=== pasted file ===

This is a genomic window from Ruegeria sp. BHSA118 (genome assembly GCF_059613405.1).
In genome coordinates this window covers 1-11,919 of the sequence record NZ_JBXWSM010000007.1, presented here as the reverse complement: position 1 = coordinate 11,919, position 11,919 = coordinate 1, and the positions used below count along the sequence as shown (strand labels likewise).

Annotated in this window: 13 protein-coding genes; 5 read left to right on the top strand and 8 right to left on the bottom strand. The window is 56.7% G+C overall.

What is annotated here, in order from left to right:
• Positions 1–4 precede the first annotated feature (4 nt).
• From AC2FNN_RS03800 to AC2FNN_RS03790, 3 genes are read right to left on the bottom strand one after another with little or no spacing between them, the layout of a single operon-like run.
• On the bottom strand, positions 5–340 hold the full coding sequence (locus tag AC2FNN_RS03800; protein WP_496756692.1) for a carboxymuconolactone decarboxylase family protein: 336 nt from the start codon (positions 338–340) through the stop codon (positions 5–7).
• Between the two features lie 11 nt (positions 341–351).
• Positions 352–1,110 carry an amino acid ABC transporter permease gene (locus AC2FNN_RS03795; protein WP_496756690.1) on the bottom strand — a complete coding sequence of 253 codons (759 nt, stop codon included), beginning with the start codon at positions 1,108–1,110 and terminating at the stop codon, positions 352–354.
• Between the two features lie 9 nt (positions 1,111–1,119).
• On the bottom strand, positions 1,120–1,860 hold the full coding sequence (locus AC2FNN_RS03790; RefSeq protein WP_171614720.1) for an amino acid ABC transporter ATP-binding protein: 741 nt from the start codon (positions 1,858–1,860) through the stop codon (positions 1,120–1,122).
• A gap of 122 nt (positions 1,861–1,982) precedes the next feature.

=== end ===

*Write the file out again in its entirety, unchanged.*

This is a genomic window from Ruegeria sp. BHSA118 (genome assembly GCF_059613405.1).
In genome coordinates this window covers 1-11,919 of the sequence record NZ_JBXWSM010000007.1, presented here as the reverse complement: position 1 = coordinate 11,919, position 11,919 = coordinate 1, and the positions used below count along the sequence as shown (strand labels likewise).

Annotated in this window: 13 protein-coding genes; 5 read left to right on the top strand and 8 right to left on the bottom strand. The window is 56.7% G+C overall.

What is annotated here, in order from left to right:
• Positions 1–4 precede the first annotated feature (4 nt).
• From AC2FNN_RS03800 to AC2FNN_RS03790, 3 genes are read right to left on the bottom strand one after another with little or no spacing between them, the layout of a single operon-like run.
• On the bottom strand, positions 5–340 hold the full coding sequence (locus tag AC2FNN_RS03800; protein WP_496756692.1) for a carboxymuconolactone decarboxylase family protein: 336 nt from the start codon (positions 338–340) through the stop codon (positions 5–7).
• Between the two features lie 11 nt (positions 341–351).
• Positions 352–1,110 carry an amino acid ABC transporter permease gene (locus AC2FNN_RS03795; protein WP_496756690.1) on the bottom strand — a complete coding sequence of 253 codons (759 nt, stop codon included), beginning with the start codon at positions 1,108–1,110 and terminating at the stop codon, positions 352–354.
• Between the two features lie 9 nt (positions 1,111–1,119).
• On the bottom strand, positions 1,120–1,860 hold the full coding sequence (locus AC2FNN_RS03790; RefSeq protein WP_171614720.1) for an amino acid ABC transporter ATP-binding protein: 741 nt from the start codon (positions 1,858–1,860) through the stop codon (positions 1,120–1,122).
• A gap of 122 nt (positions 1,861–1,982) precedes the next feature.